Indeed, as a result of the continued mismanagement, refined product output has been sluggish, easing from 1.2mn b/d in 2002 to 1.1mn b/d in 2011, and we see further downside. Moreover, while the current levels of refined product output imply a fairly solid 88% capacity utilisation rate, a recently leaked internal document from PdVSA suggests an even more dire picture ahead, reporting a refining capacity utilisation rate at 74% according to an August 2013 Reuters article. While this could be a reflection of the Amuay explosion, even with the large refineries capacity slowly having returned to its normal level of operations in recent months, we maintain a cautious stance, noting that the poor maintenance means that potential for continued accidents.

Lots Of Promise, Lots Of Delays

On top of potential for continued impairments, we also highlight that although PdVSA has touted that it intends to expand its refining capacity, there have been considerable delays, encouraging a cautious stance. Under the Siembra Petrolera Plan of 2005, three new refineries were meant to be built along the Orionoco-Apure axis, adding an additional 500,000b/d in processing power by 2020. These included:

  • Cabruta Refinery - Located in the eastern State of Monagas, this refinery was expected to process 400,000b/d of 8.5 degree API crude into distillates, earmarked for export. The US$6bn Cabruta project was expected to start up in Q211 initially, though later documents suggest a phased approach, with construction expected to start in 2017, and refining capacity revised down to 200,000b/d.

  • Caripito Refinery - This plant was expected to process 50,000 b/d from the area around Lake Guanoco, turning it into asphalt to meet domestic demand in Sucre and Anzoategui. The project was estimated to cost US$500mn.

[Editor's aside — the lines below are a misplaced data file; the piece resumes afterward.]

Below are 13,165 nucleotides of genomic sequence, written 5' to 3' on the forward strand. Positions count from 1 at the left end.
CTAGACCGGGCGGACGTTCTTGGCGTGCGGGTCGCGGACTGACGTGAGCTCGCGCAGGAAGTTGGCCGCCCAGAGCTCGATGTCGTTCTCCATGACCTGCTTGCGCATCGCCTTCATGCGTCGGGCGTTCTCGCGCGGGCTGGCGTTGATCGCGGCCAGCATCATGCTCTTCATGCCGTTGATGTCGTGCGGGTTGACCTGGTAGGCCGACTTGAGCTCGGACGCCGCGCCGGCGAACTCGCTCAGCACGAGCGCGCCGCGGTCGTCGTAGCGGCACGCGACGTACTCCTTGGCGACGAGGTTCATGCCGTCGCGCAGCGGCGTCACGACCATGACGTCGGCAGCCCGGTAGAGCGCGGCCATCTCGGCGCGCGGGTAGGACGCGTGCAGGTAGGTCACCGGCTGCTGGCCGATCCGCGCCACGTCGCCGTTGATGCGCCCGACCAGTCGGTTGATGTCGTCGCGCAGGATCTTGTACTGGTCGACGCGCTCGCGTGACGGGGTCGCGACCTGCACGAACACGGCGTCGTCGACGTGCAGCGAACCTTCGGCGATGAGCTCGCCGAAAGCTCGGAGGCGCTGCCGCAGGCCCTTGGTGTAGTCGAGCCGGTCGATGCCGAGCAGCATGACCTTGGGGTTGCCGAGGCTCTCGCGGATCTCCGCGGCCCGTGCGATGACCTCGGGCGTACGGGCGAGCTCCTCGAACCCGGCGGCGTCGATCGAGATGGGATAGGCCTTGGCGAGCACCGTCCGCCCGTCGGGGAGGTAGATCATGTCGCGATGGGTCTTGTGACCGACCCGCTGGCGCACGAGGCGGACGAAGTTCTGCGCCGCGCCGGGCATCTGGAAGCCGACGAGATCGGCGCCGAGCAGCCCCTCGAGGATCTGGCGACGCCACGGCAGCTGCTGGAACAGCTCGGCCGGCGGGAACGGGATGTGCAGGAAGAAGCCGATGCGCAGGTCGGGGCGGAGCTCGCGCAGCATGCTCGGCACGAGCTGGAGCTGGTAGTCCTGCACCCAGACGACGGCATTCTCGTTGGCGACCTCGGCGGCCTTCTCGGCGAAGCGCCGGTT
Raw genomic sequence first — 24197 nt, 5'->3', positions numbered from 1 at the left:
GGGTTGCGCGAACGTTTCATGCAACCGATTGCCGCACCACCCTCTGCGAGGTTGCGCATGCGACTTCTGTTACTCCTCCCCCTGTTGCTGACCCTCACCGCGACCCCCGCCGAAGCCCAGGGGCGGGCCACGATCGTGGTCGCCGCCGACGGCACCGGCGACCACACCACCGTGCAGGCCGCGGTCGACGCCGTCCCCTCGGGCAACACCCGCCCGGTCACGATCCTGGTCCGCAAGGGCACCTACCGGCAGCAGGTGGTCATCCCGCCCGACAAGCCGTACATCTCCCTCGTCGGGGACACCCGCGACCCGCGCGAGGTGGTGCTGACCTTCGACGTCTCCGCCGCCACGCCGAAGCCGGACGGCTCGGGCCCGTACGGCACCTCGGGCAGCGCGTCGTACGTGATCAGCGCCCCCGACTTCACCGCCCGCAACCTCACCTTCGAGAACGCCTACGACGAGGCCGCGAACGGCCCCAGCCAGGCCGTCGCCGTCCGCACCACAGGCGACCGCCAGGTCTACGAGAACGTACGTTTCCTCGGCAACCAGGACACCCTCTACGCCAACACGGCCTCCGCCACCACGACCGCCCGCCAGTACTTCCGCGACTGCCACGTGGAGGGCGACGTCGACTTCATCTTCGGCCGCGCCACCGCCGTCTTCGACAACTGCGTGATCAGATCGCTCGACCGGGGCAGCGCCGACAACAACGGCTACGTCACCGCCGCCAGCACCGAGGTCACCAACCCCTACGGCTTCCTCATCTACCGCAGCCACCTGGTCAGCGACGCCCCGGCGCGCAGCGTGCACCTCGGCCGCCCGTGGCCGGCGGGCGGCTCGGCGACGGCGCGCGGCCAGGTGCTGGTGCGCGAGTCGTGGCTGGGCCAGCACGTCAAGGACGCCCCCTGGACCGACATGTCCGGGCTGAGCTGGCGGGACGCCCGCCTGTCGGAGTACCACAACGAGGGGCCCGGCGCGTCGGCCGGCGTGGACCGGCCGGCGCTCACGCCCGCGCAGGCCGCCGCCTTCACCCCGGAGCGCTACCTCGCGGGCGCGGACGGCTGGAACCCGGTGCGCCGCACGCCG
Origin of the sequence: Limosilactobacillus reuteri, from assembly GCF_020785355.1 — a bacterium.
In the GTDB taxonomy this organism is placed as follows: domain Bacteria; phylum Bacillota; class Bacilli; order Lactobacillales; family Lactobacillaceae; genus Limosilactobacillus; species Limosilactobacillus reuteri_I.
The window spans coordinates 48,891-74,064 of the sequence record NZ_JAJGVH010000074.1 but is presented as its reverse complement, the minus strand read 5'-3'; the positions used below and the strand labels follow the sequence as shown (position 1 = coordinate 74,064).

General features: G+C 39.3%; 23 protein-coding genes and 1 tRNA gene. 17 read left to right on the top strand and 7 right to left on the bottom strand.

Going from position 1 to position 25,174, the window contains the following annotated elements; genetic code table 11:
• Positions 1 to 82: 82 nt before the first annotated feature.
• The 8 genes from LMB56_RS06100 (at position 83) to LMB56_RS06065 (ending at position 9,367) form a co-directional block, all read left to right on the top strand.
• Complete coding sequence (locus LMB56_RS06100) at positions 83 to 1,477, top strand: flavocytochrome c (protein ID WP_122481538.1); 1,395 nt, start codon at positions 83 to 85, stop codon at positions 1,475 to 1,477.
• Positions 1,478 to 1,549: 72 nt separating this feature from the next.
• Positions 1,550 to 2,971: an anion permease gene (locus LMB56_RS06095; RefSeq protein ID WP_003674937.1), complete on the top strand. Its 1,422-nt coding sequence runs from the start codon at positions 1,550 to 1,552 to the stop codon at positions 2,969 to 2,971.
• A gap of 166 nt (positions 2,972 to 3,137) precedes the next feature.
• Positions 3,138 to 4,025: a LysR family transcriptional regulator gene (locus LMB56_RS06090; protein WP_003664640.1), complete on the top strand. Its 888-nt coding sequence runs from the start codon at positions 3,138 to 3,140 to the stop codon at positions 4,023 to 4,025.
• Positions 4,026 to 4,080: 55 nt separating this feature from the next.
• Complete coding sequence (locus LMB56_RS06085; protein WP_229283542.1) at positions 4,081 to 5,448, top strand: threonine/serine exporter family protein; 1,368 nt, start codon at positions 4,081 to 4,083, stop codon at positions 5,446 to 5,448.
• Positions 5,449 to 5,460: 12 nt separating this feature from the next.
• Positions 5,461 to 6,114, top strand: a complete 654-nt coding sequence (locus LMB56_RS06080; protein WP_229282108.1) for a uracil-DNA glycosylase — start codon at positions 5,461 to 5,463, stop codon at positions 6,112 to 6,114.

• Batalla de Santa Ines Refinery - This plant is expected to be located in the state of Barinas, and was initially expected to process 50,000 b/d of 28 degree API crude, to come online by end-2010. Since then, the start date has been moved back to 2013, but with little indication of substantial progress, we remain sceptical that it will meet this deadline, and instead are not factoring in the additional capacity until 2015.

Aside from the new projects it has put forward, we also note that PdVSA has indicated plans to upgrade the Puerto La Cruz refinery, increasing capacity from 187,000b/d to 210,000b/d, as well as doubling capacity at the El Palito refinery, from 140,000b/d to 280,000b/d over the next three and a half to four years. As these projects have seen a bit more movement, including the awarding of hydrocarbon reformer supply contract to Technip, we believe there is a better chance they may be completed in a timely manner.

With many of the aforementioned projects still in the proposal stage only, this has encouraged us to temper our expectations, such that for now, we are only factoring in the addition of 50,000b/d of refining capacity in 2015 when Santa Ines comes online, and another 163,000 in 2017 due to upgrades. While we acknowledge that there could be upside risk to these projections, given past events, we believe the far more likely scenario is that we will see further delays, suggesting downside risk to our already relatively modest growth forecasts.

Picking Up, But Nowhere Near Its Potential
Venezuela - Refining Capacity, '000b/d
This article is tagged to:
Sector: Oil & Gas
Geography: Venezuela